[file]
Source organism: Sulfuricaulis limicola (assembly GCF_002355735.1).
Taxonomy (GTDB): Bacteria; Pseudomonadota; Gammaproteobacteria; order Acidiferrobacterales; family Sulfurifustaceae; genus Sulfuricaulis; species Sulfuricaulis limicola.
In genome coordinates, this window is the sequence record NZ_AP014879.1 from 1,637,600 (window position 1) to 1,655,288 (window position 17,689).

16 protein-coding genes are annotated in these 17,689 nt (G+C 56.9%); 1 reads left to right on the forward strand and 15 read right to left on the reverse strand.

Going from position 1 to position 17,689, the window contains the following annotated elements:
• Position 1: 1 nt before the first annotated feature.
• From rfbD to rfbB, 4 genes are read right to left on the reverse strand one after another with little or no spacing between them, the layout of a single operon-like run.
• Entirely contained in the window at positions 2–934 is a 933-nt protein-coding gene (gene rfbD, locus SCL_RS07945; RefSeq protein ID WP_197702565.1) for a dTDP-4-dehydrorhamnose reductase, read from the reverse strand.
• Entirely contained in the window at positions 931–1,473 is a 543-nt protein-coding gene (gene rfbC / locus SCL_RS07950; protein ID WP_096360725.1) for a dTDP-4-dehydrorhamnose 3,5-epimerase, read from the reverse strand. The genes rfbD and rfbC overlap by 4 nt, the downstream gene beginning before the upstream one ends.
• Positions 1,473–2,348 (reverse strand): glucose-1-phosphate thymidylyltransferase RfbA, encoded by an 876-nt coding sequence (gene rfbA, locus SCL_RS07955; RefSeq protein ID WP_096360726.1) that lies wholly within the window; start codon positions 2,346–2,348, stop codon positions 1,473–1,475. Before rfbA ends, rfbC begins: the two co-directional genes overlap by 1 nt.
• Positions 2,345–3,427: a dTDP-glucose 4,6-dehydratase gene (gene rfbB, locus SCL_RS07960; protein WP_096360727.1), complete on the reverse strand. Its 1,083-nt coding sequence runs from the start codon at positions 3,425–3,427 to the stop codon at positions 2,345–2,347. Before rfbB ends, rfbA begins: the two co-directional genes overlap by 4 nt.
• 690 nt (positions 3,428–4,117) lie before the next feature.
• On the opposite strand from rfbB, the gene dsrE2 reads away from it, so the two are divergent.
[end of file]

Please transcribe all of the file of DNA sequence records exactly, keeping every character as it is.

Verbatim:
Source organism: Sulfuricaulis limicola (assembly GCF_002355735.1).
Taxonomy (GTDB): Bacteria; Pseudomonadota; Gammaproteobacteria; order Acidiferrobacterales; family Sulfurifustaceae; genus Sulfuricaulis; species Sulfuricaulis limicola.
In genome coordinates, this window is the sequence record NZ_AP014879.1 from 1,637,600 (window position 1) to 1,655,288 (window position 17,689).

16 protein-coding genes are annotated in these 17,689 nt (G+C 56.9%); 1 reads left to right on the forward strand and 15 read right to left on the reverse strand.

Going from position 1 to position 17,689, the window contains the following annotated elements:
• Position 1: 1 nt before the first annotated feature.
• From rfbD to rfbB, 4 genes are read right to left on the reverse strand one after another with little or no spacing between them, the layout of a single operon-like run.
• Entirely contained in the window at positions 2–934 is a 933-nt protein-coding gene (gene rfbD, locus SCL_RS07945; RefSeq protein ID WP_197702565.1) for a dTDP-4-dehydrorhamnose reductase, read from the reverse strand.
• Entirely contained in the window at positions 931–1,473 is a 543-nt protein-coding gene (gene rfbC / locus SCL_RS07950; protein ID WP_096360725.1) for a dTDP-4-dehydrorhamnose 3,5-epimerase, read from the reverse strand. The genes rfbD and rfbC overlap by 4 nt, the downstream gene beginning before the upstream one ends.
• Positions 1,473–2,348 (reverse strand): glucose-1-phosphate thymidylyltransferase RfbA, encoded by an 876-nt coding sequence (gene rfbA, locus SCL_RS07955; RefSeq protein ID WP_096360726.1) that lies wholly within the window; start codon positions 2,346–2,348, stop codon positions 1,473–1,475. Before rfbA ends, rfbC begins: the two co-directional genes overlap by 1 nt.
• Positions 2,345–3,427: a dTDP-glucose 4,6-dehydratase gene (gene rfbB, locus SCL_RS07960; protein WP_096360727.1), complete on the reverse strand. Its 1,083-nt coding sequence runs from the start codon at positions 3,425–3,427 to the stop codon at positions 2,345–2,347. Before rfbB ends, rfbA begins: the two co-directional genes overlap by 4 nt.
• 690 nt (positions 3,428–4,117) lie before the next feature.
• On the opposite strand from rfbB, the gene dsrE2 reads away from it, so the two are divergent.